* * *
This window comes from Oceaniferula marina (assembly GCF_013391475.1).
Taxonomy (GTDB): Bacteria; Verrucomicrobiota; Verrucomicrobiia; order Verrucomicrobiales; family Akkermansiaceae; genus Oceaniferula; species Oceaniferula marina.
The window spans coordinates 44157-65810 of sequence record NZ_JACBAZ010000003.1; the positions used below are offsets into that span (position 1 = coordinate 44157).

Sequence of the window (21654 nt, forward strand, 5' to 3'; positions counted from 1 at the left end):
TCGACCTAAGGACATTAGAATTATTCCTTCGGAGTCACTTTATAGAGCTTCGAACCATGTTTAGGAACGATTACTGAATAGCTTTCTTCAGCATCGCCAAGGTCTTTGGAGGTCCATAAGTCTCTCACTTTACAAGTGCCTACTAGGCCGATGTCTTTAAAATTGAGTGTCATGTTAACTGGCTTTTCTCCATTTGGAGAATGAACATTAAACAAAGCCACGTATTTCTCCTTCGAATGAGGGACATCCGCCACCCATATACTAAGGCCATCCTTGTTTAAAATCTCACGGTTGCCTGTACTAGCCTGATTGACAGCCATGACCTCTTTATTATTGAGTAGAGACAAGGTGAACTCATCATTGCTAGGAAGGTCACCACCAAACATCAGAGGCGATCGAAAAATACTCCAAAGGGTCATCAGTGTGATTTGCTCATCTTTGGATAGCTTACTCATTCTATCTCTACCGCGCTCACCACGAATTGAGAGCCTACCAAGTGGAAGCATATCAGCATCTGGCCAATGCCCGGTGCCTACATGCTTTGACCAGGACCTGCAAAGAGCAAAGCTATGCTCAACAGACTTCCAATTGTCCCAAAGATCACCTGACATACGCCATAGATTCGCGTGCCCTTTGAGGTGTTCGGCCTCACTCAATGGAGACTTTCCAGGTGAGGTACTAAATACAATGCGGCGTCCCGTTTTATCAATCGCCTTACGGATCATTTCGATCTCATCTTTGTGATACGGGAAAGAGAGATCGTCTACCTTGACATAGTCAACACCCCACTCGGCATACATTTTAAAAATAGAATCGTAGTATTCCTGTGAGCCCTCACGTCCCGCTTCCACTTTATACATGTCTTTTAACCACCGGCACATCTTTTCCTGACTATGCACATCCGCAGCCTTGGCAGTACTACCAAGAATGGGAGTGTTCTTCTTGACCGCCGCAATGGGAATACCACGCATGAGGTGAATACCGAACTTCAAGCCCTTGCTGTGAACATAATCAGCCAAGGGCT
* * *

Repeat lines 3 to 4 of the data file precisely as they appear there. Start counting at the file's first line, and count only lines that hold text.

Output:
The window spans coordinates 44157-65810 of sequence record NZ_JACBAZ010000003.1; the positions used below are offsets into that span (position 1 = coordinate 44157).

Sequence of the window (21654 nt, forward strand, 5' to 3'; positions counted from 1 at the left end):